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Communities to Discuss Broadband


Monday, 28th November 2005 at 12:11 pm
Staff Reporter
The Federal Government has released a discussion paper outlining proposals to spend $1 billion on broadband through the Broadband Connect and Clever Networks programs.

Monday, 28th November 2005
at 12:11 pm
Staff Reporter


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Communities to Discuss Broadband
Monday, 28th November 2005 at 12:11 pm

The Federal Government has released a discussion paper outlining proposals to spend $1 billion on broadband through the Broadband Connect and Clever Networks programs.

The Government says the aim of Broadband Connect and Clever Networks is to deliver innovative, competitive and sustainable broadband solutions for Australians in regional, rural and remote areas.

National broadband usage rates expected to reach 55 per cent by 2009, the $878 million Broadband Connect program is the centrepiece of the Government’s Connect Australia package.

The objective of Broadband Connect is to ensure rural, regional and remote Australians continue to have equitable access to broadband services. Potentially, some 1.6 million homes, small businesses and Not for Profit organisations in rural, regional and remote Australia will benefit.

The Clever Networks program, which complements Broadband Connect, has funding of $113 million to support development and roll-out of new infrastructure, networks and innovative applications to improve delivery of health, education and other essential services in rural, regional and remote areas.

The Government says Clever Networks will combine the successes of the Coordinated Communications Infrastructure Fund and Demand Aggregation Broker programs with a significant increase in funding to extend coverage and stimulate innovative uses of broadband in the delivery of services in regional, rural and remote Australia.

For Not for Profits the significant areas of interest within the discussion paper relate to the Clever Networks.

Clever Networks aims to identify areas which are underserved by higher bandwidth infrastructure and to leverage investment from industry and governments at all levels and work actively with local communities to improve broadband infrastructure and services in those areas.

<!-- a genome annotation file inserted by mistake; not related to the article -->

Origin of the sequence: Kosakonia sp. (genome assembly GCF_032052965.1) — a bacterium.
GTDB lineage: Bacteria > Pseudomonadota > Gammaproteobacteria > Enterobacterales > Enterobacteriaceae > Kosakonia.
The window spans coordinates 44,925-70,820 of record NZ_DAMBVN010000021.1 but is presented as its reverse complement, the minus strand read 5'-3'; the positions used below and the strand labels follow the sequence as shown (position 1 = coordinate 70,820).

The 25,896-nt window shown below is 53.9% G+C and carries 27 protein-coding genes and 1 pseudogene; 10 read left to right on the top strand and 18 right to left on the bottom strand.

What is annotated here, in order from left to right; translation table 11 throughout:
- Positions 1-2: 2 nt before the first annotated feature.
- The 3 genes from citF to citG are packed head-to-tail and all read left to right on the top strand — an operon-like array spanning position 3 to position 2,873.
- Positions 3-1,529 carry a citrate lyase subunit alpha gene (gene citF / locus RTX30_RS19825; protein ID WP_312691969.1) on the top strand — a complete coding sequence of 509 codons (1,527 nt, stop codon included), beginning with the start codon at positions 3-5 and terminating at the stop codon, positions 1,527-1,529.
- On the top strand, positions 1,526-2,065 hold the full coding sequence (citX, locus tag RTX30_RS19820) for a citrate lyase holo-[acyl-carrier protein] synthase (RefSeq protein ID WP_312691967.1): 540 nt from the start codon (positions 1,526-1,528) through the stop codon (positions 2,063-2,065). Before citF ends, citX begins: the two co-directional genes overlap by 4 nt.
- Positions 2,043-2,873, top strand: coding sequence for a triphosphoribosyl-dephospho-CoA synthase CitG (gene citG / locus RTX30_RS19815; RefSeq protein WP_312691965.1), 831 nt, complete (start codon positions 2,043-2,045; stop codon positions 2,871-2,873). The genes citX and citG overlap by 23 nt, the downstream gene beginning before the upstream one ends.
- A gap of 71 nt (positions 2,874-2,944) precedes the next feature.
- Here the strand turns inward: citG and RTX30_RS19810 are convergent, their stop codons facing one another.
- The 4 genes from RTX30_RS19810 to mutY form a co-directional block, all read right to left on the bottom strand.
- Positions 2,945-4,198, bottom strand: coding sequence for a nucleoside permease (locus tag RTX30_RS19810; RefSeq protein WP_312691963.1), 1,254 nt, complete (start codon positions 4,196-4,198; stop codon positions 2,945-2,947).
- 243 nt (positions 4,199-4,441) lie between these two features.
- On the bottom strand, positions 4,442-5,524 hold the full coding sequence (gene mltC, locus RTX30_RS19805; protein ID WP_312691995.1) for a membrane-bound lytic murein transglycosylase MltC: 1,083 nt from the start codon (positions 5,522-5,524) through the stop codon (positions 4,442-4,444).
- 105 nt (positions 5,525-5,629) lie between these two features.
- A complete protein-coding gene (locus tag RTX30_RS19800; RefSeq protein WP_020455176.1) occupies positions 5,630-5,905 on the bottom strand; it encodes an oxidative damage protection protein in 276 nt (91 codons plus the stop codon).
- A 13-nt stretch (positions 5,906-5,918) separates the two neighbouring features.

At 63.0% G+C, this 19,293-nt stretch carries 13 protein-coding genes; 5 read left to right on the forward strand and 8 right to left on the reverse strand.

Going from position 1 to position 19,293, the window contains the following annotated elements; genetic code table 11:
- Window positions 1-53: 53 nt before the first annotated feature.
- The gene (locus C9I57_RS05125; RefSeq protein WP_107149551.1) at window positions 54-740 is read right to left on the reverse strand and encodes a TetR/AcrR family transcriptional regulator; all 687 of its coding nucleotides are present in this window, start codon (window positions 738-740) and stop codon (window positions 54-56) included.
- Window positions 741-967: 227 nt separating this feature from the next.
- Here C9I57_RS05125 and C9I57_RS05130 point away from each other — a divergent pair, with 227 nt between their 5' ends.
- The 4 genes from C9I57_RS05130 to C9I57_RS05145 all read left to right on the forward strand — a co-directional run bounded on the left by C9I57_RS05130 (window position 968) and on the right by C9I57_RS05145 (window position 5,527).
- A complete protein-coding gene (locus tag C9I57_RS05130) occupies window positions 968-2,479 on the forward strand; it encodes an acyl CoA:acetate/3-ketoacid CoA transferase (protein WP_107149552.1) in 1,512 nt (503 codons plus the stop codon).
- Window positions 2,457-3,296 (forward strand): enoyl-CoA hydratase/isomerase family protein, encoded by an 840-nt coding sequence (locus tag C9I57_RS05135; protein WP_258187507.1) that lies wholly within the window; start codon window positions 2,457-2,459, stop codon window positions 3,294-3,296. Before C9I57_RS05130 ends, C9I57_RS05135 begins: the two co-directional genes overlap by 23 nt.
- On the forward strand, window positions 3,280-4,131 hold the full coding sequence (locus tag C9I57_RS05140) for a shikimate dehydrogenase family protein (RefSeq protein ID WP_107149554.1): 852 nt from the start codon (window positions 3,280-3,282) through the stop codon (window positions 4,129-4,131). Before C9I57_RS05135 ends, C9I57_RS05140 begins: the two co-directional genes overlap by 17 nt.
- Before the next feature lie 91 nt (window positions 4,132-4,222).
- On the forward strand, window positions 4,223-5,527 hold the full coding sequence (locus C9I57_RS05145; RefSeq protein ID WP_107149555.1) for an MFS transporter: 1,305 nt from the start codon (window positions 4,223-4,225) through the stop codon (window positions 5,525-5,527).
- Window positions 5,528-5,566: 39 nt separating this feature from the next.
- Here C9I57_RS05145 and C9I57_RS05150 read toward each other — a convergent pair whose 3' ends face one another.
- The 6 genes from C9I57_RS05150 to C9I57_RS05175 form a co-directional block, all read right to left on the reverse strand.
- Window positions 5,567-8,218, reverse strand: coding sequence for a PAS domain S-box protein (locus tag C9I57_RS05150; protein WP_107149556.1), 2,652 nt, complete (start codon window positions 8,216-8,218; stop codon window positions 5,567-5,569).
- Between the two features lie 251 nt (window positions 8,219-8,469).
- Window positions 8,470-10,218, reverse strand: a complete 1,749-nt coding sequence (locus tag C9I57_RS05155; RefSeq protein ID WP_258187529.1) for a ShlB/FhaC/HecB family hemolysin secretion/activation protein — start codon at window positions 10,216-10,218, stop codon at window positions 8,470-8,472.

In so doing, the discussion paper says Clever Networks will build on an approach established under the CCIF program, which has demonstrated that broadband infrastructure projects intended initially to improve delivery of health, education and other government services, can also increase broadband availability for regional, rural and remote communities as a whole.

The existing Demand Aggregation Broker (DAB) role includes, state brokers, national Sector brokers for the health and education sectors, and community-based brokers whose area of responsibility can sometimes cover many communities and vast areas.

Overall, Clever Networks aims to increase access to, and effective use of competitive broadband networks in regional, rural and remote communities; focus on the delivery of government services such as, health, education and emergency services; build additional infrastructure to support Broadband Connect in extending the reach of competitive broadband in rural, regional and remote communities; and facilitate sustainable competition.

One of the policy objectives of Clever Networks is assist communities to develop skills and capabilities to realise the social and economic benefits broadband can provide.

Clever Networks will provide funding for deployment of access systems, including wireless broadband and new backbone network capacity, which assists in providing sustainable and competitive broadband services to regional, rural and remote communities.

To download the discussion paper go to: www.dcita.gov.au/tel/broadband_connect/discussion_paper.

Discussion forums are to be held in all capital cities and some major centres from 28 November to 15 December 2005. The closing date for comments and submissions is 18 January 2006.



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